SEC revokes blockchain firm's trading licence, claiming it doesn't actually have a product or service

Edward Matthew Ward’s painting in the style of Hogarth depicting the South Sea Bubble. Original displayed at the Tate Gallery

The US securities and Exchange Commission (SEC) has temporarily revoked the trading license of a Chinese Blockchain company due to “unexplained” market activity.

UBI Blockchain Internet, which is based in Hong Kong, previously focused its attention on automated, climate-controlled, specialist units for energy companies.

But since 2016, the company has been trading as UBIA – scrapping its original name JA Energy. It now claims that it develops “blockchain technology, the Internet of Things, biomedical technology, and stock capital market technology which focuses on food and drug safety issues”. 

UBIA recently wrote to the US regulatory body to say that it is in the process of working on a product that can “trace a food or drug product from its original source within the context of the Internet of Things to the final consumer”. 

However, it failed to meet the SEC’s deadline for making a standard 10-K filing for its end of financial-year accounts. As a result, the regulator became suspicious of UBIA’s market activities.

UBIA is owned by film production company Almost Never Films and it, too, failed to meet this deadline. An SEC filing, which was published on 5 January, explains that UBIA’s trading rights have been put on pause.

Last month, the company’s shares mysteriously exploded in price from $9 a share to $87, which alerted the SEC. Following this unexplained rise in its stock price, it appears that the company’s bosses planned to sell 72.3 million shares – another red flag for regulators.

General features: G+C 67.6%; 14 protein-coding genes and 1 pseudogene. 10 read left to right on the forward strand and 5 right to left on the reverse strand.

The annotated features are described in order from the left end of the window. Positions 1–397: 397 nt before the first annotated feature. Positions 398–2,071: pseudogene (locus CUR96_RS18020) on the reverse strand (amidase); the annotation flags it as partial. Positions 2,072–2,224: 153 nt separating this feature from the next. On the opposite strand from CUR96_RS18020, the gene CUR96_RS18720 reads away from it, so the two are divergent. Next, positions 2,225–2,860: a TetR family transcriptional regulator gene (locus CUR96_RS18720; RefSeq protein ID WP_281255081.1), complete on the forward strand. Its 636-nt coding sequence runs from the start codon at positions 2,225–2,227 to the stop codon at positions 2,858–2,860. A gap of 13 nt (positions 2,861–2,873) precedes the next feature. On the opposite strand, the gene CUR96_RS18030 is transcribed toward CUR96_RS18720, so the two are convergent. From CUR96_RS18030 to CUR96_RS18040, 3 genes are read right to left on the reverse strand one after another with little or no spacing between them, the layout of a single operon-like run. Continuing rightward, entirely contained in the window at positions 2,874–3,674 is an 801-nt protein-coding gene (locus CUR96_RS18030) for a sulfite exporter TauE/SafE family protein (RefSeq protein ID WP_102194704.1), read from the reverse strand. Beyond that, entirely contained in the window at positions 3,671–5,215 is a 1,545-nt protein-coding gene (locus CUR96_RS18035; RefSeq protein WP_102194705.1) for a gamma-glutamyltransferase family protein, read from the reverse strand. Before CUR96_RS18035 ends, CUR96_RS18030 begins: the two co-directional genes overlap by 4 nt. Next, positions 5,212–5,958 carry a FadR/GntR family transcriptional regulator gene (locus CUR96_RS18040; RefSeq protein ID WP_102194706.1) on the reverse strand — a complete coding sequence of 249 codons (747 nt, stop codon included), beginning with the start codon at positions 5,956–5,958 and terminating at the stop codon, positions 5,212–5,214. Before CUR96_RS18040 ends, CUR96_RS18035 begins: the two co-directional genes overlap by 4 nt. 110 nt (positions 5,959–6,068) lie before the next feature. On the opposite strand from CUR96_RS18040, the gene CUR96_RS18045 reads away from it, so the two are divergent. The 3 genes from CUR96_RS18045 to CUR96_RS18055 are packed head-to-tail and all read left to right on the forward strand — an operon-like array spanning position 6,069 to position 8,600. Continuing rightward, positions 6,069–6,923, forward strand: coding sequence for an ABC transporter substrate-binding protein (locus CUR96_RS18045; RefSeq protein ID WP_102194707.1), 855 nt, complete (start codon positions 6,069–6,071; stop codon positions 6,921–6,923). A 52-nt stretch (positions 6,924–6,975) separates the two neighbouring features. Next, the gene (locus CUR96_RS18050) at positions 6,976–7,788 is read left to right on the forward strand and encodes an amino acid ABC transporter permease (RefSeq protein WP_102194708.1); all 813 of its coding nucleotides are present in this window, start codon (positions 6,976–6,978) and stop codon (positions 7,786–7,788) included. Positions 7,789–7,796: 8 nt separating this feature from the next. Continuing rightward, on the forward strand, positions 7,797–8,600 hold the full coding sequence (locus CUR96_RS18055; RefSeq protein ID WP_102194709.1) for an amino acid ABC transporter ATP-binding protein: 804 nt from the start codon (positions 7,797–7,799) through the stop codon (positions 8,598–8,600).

In a statement, the SEC said: “The Commission temporarily suspended trading in the securities of UBIA because of

  1. Questions regarding the accuracy of assertions, since at least September 2017, by UBIA in filings with the Commission regarding the company’s business operations; and,
  2. Concerns about recent, unusual and unexplained market activity in the company’s Class A common stock since at least November 2017.” 

Cryptocurrencies based on Blockchain – and any company that announces products or services based on Blockchain – have exploded in value over the past year.

However, it has also been likened to the South Sea Bubble of 1720 that nearly bankrupted Sir Isaac Newton and the Netherlands’ tulip mania of the seventeenth century. 

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